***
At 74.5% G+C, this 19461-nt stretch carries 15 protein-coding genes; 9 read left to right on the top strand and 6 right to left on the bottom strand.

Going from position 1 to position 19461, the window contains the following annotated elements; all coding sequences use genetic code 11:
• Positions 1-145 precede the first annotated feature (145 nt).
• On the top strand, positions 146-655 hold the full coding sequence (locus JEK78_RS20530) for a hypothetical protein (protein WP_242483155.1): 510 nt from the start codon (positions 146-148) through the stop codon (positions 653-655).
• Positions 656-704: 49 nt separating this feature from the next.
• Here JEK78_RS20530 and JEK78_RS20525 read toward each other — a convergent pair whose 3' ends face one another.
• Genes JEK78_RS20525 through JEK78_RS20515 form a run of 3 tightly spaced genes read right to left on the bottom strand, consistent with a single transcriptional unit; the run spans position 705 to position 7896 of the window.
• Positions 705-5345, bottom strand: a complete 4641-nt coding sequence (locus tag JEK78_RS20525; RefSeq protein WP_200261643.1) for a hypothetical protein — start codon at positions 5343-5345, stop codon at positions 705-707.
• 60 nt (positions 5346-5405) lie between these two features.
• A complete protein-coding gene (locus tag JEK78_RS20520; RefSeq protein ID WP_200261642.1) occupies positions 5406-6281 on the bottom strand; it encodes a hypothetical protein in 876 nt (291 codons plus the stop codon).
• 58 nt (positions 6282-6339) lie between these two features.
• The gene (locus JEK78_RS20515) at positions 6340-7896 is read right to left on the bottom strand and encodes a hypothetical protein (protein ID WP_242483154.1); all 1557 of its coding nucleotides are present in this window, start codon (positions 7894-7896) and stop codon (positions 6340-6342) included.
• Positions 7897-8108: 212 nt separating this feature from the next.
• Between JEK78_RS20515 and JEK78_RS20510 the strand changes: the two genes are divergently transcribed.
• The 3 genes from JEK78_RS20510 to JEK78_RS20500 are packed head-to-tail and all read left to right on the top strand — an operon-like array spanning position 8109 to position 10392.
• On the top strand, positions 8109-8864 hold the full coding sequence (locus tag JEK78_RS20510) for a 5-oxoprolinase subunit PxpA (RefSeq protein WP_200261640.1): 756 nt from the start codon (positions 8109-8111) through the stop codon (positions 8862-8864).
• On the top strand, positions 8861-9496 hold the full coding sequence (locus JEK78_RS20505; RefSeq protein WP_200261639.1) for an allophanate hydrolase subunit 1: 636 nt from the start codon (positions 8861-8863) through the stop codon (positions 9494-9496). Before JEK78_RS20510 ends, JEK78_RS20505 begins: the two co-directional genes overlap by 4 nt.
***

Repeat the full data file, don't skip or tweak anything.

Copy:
At 74.5% G+C, this 19461-nt stretch carries 15 protein-coding genes; 9 read left to right on the top strand and 6 right to left on the bottom strand.

Going from position 1 to position 19461, the window contains the following annotated elements; all coding sequences use genetic code 11:
• Positions 1-145 precede the first annotated feature (145 nt).
• On the top strand, positions 146-655 hold the full coding sequence (locus JEK78_RS20530) for a hypothetical protein (protein WP_242483155.1): 510 nt from the start codon (positions 146-148) through the stop codon (positions 653-655).
• Positions 656-704: 49 nt separating this feature from the next.
• Here JEK78_RS20530 and JEK78_RS20525 read toward each other — a convergent pair whose 3' ends face one another.
• Genes JEK78_RS20525 through JEK78_RS20515 form a run of 3 tightly spaced genes read right to left on the bottom strand, consistent with a single transcriptional unit; the run spans position 705 to position 7896 of the window.
• Positions 705-5345, bottom strand: a complete 4641-nt coding sequence (locus tag JEK78_RS20525; RefSeq protein WP_200261643.1) for a hypothetical protein — start codon at positions 5343-5345, stop codon at positions 705-707.
• 60 nt (positions 5346-5405) lie between these two features.
• A complete protein-coding gene (locus tag JEK78_RS20520; RefSeq protein ID WP_200261642.1) occupies positions 5406-6281 on the bottom strand; it encodes a hypothetical protein in 876 nt (291 codons plus the stop codon).
• 58 nt (positions 6282-6339) lie between these two features.
• The gene (locus JEK78_RS20515) at positions 6340-7896 is read right to left on the bottom strand and encodes a hypothetical protein (protein ID WP_242483154.1); all 1557 of its coding nucleotides are present in this window, start codon (positions 7894-7896) and stop codon (positions 6340-6342) included.
• Positions 7897-8108: 212 nt separating this feature from the next.
• Between JEK78_RS20515 and JEK78_RS20510 the strand changes: the two genes are divergently transcribed.
• The 3 genes from JEK78_RS20510 to JEK78_RS20500 are packed head-to-tail and all read left to right on the top strand — an operon-like array spanning position 8109 to position 10392.
• On the top strand, positions 8109-8864 hold the full coding sequence (locus tag JEK78_RS20510) for a 5-oxoprolinase subunit PxpA (RefSeq protein WP_200261640.1): 756 nt from the start codon (positions 8109-8111) through the stop codon (positions 8862-8864).
• On the top strand, positions 8861-9496 hold the full coding sequence (locus JEK78_RS20505; RefSeq protein WP_200261639.1) for an allophanate hydrolase subunit 1: 636 nt from the start codon (positions 8861-8863) through the stop codon (positions 9494-9496). Before JEK78_RS20510 ends, JEK78_RS20505 begins: the two co-directional genes overlap by 4 nt.